“The days are coming…[when] Judah will be made safe and Jerusalem shall dwell secure.” Such was the promise of the prophet Jeremiah to the beleaguered people of the City of David under the ominous cloud of war and death – the power of the Egyptian King Neco to the south and the armies of the Babylonian King Nebuchadnezzar to the north and east. That was then. Where are the prophets now when Jerusalem is a divided city and the missiles of enemies have the City of David within their reach. Are the prophets now replaced by the anti-missile technology? Those system promise to protect Israel, but it cannot promise to save Israel, to make Jerusalem safe and secure.
“There will be signs in the sun, the moon, and the stars, and on earth nations will be in dismay, perplexed by the roaring of the sea and the waves. People will die of fright in anticipation of what is coming upon the world.”
Maybe you think this is all the fantastical ruminations of a way-too imaginative mind. Maybe – just maybe. But Jesus does promise his disciples that there will come a time of great tribulation and difficulty and trial and testing and promises that during that time the son of Man will come in the clouds with great power and glory and his appearance will inaugurate the redemption of his followers.
It has been 2,000 years – and here’s the thing – we have seen tribulations a plenty – perhaps that part of the promise is fulfilled. But as for the coming on the clouds with power and glory…have you seen it, or anything remotely like it? The roaring of sea and wave; feels like the evening news covering Hurricanes Irma and Michael. But we are not saved.
But isn’t it always that way? Take some time and list all the epic and terrifying events of our life time. We did that one night in Bible Study and in about 15 minutes, the board was filled with wars, terrorist attacks, assassinations, assaults, death, doom, destruction, fire, flood, famine, pestilence, and plague. One person glanced at the board, deeply sighed and said “this is depressing.” They might as well have asked, what could possibly save us? That deep sigh would find a friend in the Christmas poem, For the Time Being, in which W.H. Auden wrote: “Nothing can save us that is possible: We who must die demand a miracle.”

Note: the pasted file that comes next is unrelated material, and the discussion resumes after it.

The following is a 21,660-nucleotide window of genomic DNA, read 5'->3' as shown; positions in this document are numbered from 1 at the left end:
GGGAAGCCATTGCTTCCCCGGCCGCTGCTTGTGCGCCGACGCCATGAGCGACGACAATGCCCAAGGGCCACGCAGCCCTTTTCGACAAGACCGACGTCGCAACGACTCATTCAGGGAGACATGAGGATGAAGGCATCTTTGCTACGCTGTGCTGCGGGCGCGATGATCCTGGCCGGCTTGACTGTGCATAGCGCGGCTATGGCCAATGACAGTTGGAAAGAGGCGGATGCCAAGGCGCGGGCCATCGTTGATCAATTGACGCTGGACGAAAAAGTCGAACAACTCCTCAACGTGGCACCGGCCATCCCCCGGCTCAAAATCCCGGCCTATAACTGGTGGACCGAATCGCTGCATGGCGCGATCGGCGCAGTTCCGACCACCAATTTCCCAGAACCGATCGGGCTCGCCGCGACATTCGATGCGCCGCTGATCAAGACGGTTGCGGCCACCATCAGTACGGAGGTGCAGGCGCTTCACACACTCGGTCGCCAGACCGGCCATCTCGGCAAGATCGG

And there it is: when we are on the brink of despair, doubt, and dismay – from illness or failure or disappointment or heartbreak or calamity or oppression or depression or burnout or whatever – when we are keenly aware that we are insufficient, that this world and reality is temporary, and that we stand in desperate need of the miraculous, of salvation – it is then we realize the merely possible or probable – the finite and mortal cannot makes promises that save.
Novels such as The Lord of the Rings and the more modern series, Hunger Games possess the basic premise: a world on the brink and the solution hinges on the impossible. Send a hobbit to defeat the Dark Lord of Sauron? A sixteen-year old girl to stand against the central oppressive government. In their world of fiction, the authors are insightful: the impossible only comes to fruition in the promise of love. The love that forms among the unlikely band of brothers: a hobbit, a dwarf, an elf, and a human –that allows them to save Middle Earth. The young girl of Hunger Games, Katniss Everdeen standing against all odds, who lately but ultimately finds redemption and hope in the love of young Petra Mellark and is saved. In the end love accomplishes the impossible
And the gospel of Jesus is the foundation of and shares that notion: love accomplishes the impossible. A child wrapped in swaddling with refugee parents while a murderous king seeks to take their lives – a child to eventually stand before a people who want him crucified and a foreign government that chooses to execute him rather than make waves. And that is what the gospel offers in the story of divine love – an impossible possibility, a reality that transcends the everyday real, a Truth deeper than all else we have been told is true, a story that stretches beyond and encompasses all our stories so as to give them meaning, integrity, and purpose. And it is in love that we are born into the world – and in love we are saved.
What could possibly save us? As Auden wrote: “Nothing can save us that is possible: We who must die demand a miracle.”
Our demand for a miracle is met in God’s promise – a promise too good to be true. The revelation that asserts not only that there is a God who has created and still sustains the vast cosmos, but that this God not only knows that you exist, but actually cares, deeply and passionately about you and your hopes and dreams, successes and failures, cares enough to send God’s only Son into the world to die that you might have life.
It is a promise big enough to give us hope
Big enough to make us safe and secure
A promise big enough to save